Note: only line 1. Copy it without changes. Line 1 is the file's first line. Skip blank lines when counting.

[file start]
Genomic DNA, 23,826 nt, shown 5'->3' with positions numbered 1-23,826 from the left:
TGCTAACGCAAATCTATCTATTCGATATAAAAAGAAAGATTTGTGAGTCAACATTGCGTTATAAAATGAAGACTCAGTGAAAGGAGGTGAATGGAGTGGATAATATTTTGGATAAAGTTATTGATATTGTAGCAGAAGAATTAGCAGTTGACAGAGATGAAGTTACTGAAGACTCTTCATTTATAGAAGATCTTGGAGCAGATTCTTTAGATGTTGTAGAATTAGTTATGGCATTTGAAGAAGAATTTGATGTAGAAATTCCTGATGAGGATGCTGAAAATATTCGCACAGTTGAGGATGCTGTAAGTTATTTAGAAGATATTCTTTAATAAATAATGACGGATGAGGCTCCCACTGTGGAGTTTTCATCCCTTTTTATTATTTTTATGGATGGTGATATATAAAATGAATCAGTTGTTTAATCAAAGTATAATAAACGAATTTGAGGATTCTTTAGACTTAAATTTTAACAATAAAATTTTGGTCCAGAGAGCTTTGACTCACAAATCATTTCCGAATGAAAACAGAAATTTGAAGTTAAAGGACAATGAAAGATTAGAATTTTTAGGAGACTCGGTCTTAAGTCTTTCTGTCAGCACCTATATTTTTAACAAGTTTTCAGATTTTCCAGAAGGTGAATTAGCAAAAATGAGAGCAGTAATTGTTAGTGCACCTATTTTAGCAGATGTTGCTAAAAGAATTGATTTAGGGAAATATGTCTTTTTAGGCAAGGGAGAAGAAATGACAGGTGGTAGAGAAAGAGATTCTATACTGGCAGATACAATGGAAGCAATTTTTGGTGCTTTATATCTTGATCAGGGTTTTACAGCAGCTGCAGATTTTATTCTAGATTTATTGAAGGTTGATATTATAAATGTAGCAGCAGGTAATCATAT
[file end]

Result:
Genomic DNA, 23,826 nt, shown 5'->3' with positions numbered 1-23,826 from the left: